In this Bill, we intend to change the position and call the National Assembly for Wales the Welsh Parliament. I fully support that. However, if it is going to be called the Welsh Parliament, it has to have the powers and responsibilities, and particularly the financial accountability, that we would expect a Parliament to have. That is why that is so important in this Bill.

    There is a division of opinion on this issue. Some of my colleagues do not agree with me, and we have had this debate previously. This is not an occasion on which I want to be political, but what I am about to say could be interpreted as being politically against the Labour party. It is not intended to be, but rather it is an attempt to demonstrate the position that we are in. A lot of people are opposed to granting the ability to vary income tax to the Welsh Government because they will always be led by Labour. I do not know why people are quite so pessimistic; the day will come when the Welsh Government will not be led by Labour. In fact, we are not so far from that day now. We had a Welsh Assembly election in which the total Labour vote was about 30% or 31%, and an EU referendum in which the advice of the First Minister, who was leading the campaign, was virtually ignored in Labour strongholds. It was not ignored by people who do not support Labour, but the very people who support Labour just dismissed the First Minister’s leadership of the campaign. The First Minister must wake up in the night thinking, “My position is looking a bit dodgy, a little weak. I’ve got 30% support and that may well have been halved in the EU referendum among Labour voters.”

    I genuinely believe that we are on the verge of creating a proper democracy in Wales, one in which not everyone assumes that Labour will rule, but we have competition instead. People will be much more engaged and interested. My comments might be perceived as being against Labour, but they are not meant to be. I am saying that I am in favour of a genuine political debate whenever we have an election in Wales. I think we are not too far away from that.

    One issue that has caused some controversy, on the Conservative Benches in particular, has been the need for a referendum on whether income tax powers should be devolved. I think we have had enough of referendums. As a general principle I am not in favour of them, and on this particular issue I do not think one is necessary. That has been my view for a long time. The referendum is suggested, and supported, as a blocking mechanism to make sure that the Welsh Government never become financially accountable. That is not the right way to go.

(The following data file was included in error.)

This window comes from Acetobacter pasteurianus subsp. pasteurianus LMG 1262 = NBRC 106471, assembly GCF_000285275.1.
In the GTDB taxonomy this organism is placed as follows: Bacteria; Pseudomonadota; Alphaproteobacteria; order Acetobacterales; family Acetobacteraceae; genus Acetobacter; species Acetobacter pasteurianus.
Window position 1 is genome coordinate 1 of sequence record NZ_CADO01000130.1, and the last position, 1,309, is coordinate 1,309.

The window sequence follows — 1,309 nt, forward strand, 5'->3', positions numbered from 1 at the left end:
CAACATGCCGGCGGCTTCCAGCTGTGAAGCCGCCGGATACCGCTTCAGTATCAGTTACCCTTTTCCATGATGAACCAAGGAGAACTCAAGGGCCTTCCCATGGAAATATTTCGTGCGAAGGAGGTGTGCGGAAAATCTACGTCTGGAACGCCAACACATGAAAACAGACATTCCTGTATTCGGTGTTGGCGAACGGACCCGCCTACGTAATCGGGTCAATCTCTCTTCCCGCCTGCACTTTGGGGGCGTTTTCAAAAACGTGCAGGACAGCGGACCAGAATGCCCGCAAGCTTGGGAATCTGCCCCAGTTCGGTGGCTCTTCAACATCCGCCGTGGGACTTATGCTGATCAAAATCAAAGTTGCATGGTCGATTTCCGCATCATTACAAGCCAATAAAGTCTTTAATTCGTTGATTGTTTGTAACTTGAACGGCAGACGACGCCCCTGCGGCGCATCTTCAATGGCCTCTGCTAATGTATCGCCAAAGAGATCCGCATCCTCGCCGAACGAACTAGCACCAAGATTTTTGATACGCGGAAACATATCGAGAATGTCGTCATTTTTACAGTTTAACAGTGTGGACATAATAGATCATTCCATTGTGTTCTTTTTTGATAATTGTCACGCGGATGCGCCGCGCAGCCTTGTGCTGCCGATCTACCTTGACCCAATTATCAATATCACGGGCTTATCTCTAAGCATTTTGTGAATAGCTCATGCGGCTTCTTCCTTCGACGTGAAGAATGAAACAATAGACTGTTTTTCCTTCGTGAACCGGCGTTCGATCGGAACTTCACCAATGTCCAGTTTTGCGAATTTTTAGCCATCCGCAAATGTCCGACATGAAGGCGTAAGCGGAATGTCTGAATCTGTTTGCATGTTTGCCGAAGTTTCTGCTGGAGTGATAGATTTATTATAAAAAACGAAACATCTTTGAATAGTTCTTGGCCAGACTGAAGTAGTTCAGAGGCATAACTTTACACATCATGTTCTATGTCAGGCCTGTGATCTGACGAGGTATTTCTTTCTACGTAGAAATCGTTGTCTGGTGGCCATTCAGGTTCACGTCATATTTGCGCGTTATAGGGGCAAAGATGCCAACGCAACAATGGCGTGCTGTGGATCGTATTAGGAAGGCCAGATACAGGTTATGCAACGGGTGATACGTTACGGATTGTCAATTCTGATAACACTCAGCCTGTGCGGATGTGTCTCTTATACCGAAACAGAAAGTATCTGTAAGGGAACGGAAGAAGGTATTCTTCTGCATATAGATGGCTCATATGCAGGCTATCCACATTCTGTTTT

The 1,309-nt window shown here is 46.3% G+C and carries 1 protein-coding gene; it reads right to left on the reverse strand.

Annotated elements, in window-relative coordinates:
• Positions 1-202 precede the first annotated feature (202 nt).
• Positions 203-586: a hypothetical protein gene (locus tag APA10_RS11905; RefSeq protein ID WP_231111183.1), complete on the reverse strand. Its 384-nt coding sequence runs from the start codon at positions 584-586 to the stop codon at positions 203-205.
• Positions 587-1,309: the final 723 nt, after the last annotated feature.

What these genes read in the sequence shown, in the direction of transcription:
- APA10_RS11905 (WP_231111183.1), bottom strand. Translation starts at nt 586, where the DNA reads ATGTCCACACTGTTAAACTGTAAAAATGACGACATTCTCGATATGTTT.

That is now the Government’s view—they have moved on from previous positions. The Silk commission’s recommendations may be the bible of the hon. Member for Ceredigion (Mr Williams), but the commission was wrong to recommend a referendum. It was a weak recommendation. The commission should simply have recommended that the only way to financial accountability is to allow income tax to be varied by the Welsh Government, so that they become responsible. A referendum has been proposed in the past but is not what we should do now.

    The Bill is broad-ranging and hugely important. It is the next step forward in making the Welsh Assembly into a Parliament. It will settle the constitution for some years to come—I would not like to predict how long it will be until we are back here talking about another Wales Bill; I might be an octogenarian by then. The Bill is an important step forward and I very much hope that it passes through here and the other place unhindered.

  • I speak in support of amendment 11 on income tax powers. I am interested in much of the Bill, but during the past week, in the aftermath of the Brexit result, a thought has come to me. I am now absolutely determined that, like highly calorific chocolate, constitutional experts are to be valued, savoured and enjoyed, but not indulged in very frequently. I spent the referendum evening sitting around a table in a television studio in the company of a constitutional expert—I would argue that he is probably one of Wales’s finest. As we looked at the results coming in, many of them fairly miserable, the constitutional expert sprang to life and said, “Do you realise the impact of that on parts of the Wales Bill? Do you realise its impact on this and on that?” I sat there thinking that I was a little more interested about potential job losses at Airbus, what would happen to farms and all the rest of it.